Knock Out! Die Geschichte von Emile Griffith
[Knock out! The story of Emile Griffith]
The Gentle Fighter
The exposition is typical of the style of Berlin-based graphic novel artist Reinhard Kleist. The reader is reminded of the classic black-and-white film noir aesthetic of American cinema. Kleist trenchantly sketches the framework plot of the central character, a broken hero, before deploying the central flashback that traces the most important points of the life of the black boxer Emile Griffith (1938–2013). At an early age, the young man is working in a hat store when his powerful stature leads him to be introduced to the boxing trainer Mr. Clancy – who soon arranges his first fight.
Griffith's most traumatic experience dates back to 1962 when he injured the reigning welterweight world campion Benny Paret so badly that Paret fell into a coma and died in the hospital a few days later. It was the first fatal boxing match to be broadcast live on television.
Despite having been an accident, Emile Griffith bore the guilt of it for his whole life, and Kleist personifies this guilt in the form of the recurring, nighttime "demon" that visits Griffith in difficult times.
Having grown up in the U.S. Virgin Islands in the Caribbean, Griffith began his boxing career at a young age. This despite his gentle nature and a passion for designing women's hats. The graphic novel adaptation of his impressive life touchingly shows how torn a homosexual man in the boxing world of the sixties had to be. Despite many problems, concessions, stigmatisms, and low blows, Griffith kept getting back up and eventually managed to live his life how he wanted: openly gay but not demonstratively so. He did not join the burgeoning gay rights movement in the U.S.A.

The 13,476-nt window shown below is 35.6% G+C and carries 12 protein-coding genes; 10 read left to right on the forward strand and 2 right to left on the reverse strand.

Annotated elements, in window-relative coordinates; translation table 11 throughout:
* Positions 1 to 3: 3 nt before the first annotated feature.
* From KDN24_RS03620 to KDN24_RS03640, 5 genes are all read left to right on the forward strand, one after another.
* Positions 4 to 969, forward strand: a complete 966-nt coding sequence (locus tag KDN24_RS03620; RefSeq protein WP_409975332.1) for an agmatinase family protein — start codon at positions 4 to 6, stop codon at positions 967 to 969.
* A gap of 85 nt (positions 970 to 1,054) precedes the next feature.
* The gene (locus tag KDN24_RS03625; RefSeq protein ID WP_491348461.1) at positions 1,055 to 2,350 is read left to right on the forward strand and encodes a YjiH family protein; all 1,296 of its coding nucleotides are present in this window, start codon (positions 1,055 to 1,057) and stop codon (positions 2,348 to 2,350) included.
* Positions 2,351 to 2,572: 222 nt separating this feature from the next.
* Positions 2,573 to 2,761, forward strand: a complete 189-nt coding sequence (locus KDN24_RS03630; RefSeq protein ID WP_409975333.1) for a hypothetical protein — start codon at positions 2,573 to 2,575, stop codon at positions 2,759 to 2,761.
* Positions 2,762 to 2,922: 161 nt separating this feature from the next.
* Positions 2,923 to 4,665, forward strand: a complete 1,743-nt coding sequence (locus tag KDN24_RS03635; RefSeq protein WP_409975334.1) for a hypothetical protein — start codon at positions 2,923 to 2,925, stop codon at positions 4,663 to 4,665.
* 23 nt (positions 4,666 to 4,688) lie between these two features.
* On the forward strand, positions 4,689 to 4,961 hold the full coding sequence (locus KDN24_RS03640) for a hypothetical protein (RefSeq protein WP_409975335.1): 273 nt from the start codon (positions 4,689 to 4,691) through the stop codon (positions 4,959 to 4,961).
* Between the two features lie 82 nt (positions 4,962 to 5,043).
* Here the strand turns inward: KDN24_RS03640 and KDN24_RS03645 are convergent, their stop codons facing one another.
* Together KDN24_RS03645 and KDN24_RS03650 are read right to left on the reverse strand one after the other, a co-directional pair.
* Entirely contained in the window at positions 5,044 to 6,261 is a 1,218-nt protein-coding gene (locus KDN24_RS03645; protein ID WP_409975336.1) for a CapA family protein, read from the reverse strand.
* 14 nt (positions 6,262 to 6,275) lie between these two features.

Born in 1970, Reinhard Kleist made his name early with graphic novel adaptations of the biographies of famous artists such as Johnny Cash (Cash – I See a Darkness, 2006) and Nick Cave (Mercy on Me, 2017), as well as of Fidel Castro (Castro, 2010). For many years he has been one the most important German graphic novel artists and storytellers. With The Boxer (2012) he already demonstrated how to transport the fascination for boxing into the graphic novel form. This tells the story of the Polish Jew Hertzko Haft who used his talent for boxing to survive the German concentration camps. Deploying expressive, high-contrast inking and a simple narrative style, Knock Out is once again an exciting, psychologically accurate character study of a boxer whose image has been, to this day, unjustly reduced to that of a murderer.
By Ralph Trommer, 29.01.2020
Ralph Trommer, Dipl. Animator, is a freelance writer and artist who is a regular contributor of reviews and articles on comics, graphic novels and films for a variety of media.
In his new graphic novel, "KNOCK OUT!", Rein hard Kleist looks at the American boxing world champion Emile Griffith, who rose to tragic fame when, in front of live television audience, he threw his opponent such a hard punch that he slipped into a coma, dying several days later. Before the deadly match, he had deeply offended Griffith with homophobic insults ...With his customary powerful brush strokes, Reinhard Kleist paints a sensitive portrait of a homosexual athlete who, in the macho world of boxing, was forced to lead a de-moralizing double life. It's the story of an unwilling fighter who nevertheless could not leave the world of money and fame. And it's the story of a knockout that ended one life and changed another forever ...
(Text: Carlsen Verlag)